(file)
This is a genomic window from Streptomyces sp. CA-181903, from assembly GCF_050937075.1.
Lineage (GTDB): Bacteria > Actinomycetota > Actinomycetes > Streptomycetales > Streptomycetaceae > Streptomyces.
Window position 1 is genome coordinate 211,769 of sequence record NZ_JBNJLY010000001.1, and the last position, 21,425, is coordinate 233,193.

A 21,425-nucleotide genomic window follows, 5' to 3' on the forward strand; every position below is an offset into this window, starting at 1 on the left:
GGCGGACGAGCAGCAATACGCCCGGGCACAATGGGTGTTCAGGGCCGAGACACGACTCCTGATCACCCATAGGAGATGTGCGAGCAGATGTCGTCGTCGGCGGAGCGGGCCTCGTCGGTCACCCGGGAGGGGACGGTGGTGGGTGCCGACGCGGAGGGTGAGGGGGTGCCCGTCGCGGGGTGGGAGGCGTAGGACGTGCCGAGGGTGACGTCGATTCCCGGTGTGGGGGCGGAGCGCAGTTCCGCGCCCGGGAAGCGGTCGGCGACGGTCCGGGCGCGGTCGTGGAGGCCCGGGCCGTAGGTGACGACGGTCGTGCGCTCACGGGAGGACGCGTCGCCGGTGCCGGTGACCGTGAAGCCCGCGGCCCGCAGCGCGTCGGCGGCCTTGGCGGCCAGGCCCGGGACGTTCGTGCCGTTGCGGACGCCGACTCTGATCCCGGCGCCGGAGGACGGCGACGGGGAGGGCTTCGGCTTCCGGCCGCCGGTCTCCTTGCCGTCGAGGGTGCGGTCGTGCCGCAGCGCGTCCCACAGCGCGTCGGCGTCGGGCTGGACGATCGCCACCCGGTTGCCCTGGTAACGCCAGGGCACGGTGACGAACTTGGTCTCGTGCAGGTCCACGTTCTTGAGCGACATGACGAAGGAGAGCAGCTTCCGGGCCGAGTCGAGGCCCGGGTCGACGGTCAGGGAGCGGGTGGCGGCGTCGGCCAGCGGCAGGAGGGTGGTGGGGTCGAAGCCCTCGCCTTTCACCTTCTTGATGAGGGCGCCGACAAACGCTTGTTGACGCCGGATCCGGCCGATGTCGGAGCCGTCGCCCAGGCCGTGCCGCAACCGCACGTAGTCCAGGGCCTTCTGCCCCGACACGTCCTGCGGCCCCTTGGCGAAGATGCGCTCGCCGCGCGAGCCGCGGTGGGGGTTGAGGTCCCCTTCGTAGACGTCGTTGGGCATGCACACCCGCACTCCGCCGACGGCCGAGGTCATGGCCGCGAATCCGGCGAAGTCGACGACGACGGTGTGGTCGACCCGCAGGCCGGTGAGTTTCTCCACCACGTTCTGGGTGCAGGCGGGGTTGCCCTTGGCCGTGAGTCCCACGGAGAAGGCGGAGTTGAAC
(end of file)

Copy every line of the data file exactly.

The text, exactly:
This is a genomic window from Streptomyces sp. CA-181903, from assembly GCF_050937075.1.
Lineage (GTDB): Bacteria > Actinomycetota > Actinomycetes > Streptomycetales > Streptomycetaceae > Streptomyces.
Window position 1 is genome coordinate 211,769 of sequence record NZ_JBNJLY010000001.1, and the last position, 21,425, is coordinate 233,193.

A 21,425-nucleotide genomic window follows, 5' to 3' on the forward strand; every position below is an offset into this window, starting at 1 on the left:
GGCGGACGAGCAGCAATACGCCCGGGCACAATGGGTGTTCAGGGCCGAGACACGACTCCTGATCACCCATAGGAGATGTGCGAGCAGATGTCGTCGTCGGCGGAGCGGGCCTCGTCGGTCACCCGGGAGGGGACGGTGGTGGGTGCCGACGCGGAGGGTGAGGGGGTGCCCGTCGCGGGGTGGGAGGCGTAGGACGTGCCGAGGGTGACGTCGATTCCCGGTGTGGGGGCGGAGCGCAGTTCCGCGCCCGGGAAGCGGTCGGCGACGGTCCGGGCGCGGTCGTGGAGGCCCGGGCCGTAGGTGACGACGGTCGTGCGCTCACGGGAGGACGCGTCGCCGGTGCCGGTGACCGTGAAGCCCGCGGCCCGCAGCGCGTCGGCGGCCTTGGCGGCCAGGCCCGGGACGTTCGTGCCGTTGCGGACGCCGACTCTGATCCCGGCGCCGGAGGACGGCGACGGGGAGGGCTTCGGCTTCCGGCCGCCGGTCTCCTTGCCGTCGAGGGTGCGGTCGTGCCGCAGCGCGTCCCACAGCGCGTCGGCGTCGGGCTGGACGATCGCCACCCGGTTGCCCTGGTAACGCCAGGGCACGGTGACGAACTTGGTCTCGTGCAGGTCCACGTTCTTGAGCGACATGACGAAGGAGAGCAGCTTCCGGGCCGAGTCGAGGCCCGGGTCGACGGTCAGGGAGCGGGTGGCGGCGTCGGCCAGCGGCAGGAGGGTGGTGGGGTCGAAGCCCTCGCCTTTCACCTTCTTGATGAGGGCGCCGACAAACGCTTGTTGACGCCGGATCCGGCCGATGTCGGAGCCGTCGCCCAGGCCGTGCCGCAACCGCACGTAGTCCAGGGCCTTCTGCCCCGACACGTCCTGCGGCCCCTTGGCGAAGATGCGCTCGCCGCGCGAGCCGCGGTGGGGGTTGAGGTCCCCTTCGTAGACGTCGTTGGGCATGCACACCCGCACTCCGCCGACGGCCGAGGTCATGGCCGCGAATCCGGCGAAGTCGACGACGACGGTGTGGTCGACCCGCAGGCCGGTGAGTTTCTCCACCACGTTCTGGGTGCAGGCGGGGTTGCCCTTGGCCGTGAGTCCCACGGAGAAGGCGGAGTTGAAC